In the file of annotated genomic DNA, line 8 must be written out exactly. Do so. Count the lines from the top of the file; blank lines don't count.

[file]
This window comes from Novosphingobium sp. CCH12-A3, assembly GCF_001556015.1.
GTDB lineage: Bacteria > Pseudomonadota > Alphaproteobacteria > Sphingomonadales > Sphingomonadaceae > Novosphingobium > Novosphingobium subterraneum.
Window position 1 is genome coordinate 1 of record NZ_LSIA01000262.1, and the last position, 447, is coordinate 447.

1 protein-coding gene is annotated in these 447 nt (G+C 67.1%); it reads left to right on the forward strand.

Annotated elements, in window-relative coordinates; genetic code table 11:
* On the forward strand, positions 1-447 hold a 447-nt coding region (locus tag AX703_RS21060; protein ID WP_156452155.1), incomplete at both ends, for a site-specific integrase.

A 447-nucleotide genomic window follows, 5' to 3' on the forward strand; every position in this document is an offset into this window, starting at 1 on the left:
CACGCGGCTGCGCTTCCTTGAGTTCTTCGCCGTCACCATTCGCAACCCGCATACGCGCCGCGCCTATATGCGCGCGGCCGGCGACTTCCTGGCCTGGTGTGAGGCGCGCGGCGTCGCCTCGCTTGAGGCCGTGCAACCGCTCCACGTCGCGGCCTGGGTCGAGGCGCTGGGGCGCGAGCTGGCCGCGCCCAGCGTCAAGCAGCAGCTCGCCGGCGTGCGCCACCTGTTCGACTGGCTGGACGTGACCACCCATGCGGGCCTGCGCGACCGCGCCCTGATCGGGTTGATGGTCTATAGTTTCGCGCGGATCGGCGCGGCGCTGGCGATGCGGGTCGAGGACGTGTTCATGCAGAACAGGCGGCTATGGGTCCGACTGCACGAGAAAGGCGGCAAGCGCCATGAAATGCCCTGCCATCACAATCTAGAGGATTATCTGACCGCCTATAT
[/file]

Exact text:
CACGCGGCTGCGCTTCCTTGAGTTCTTCGCCGTCACCATTCGCAACCCGCATACGCGCCGCGCCTATATGCGCGCGGCCGGCGACTTCCTGGCCTGGTGTGAGGCGCGCGGCGTCGCCTCGCTTGAGGCCGTGCAACCGCTCCACGTCGCGGCCTGGGTCGAGGCGCTGGGGCGCGAGCTGGCCGCGCCCAGCGTCAAGCAGCAGCTCGCCGGCGTGCGCCACCTGTTCGACTGGCTGGACGTGACCACCCATGCGGGCCTGCGCGACCGCGCCCTGATCGGGTTGATGGTCTATAGTTTCGCGCGGATCGGCGCGGCGCTGGCGATGCGGGTCGAGGACGTGTTCATGCAGAACAGGCGGCTATGGGTCCGACTGCACGAGAAAGGCGGCAAGCGCCATGAAATGCCCTGCCATCACAATCTAGAGGATTATCTGACCGCCTATAT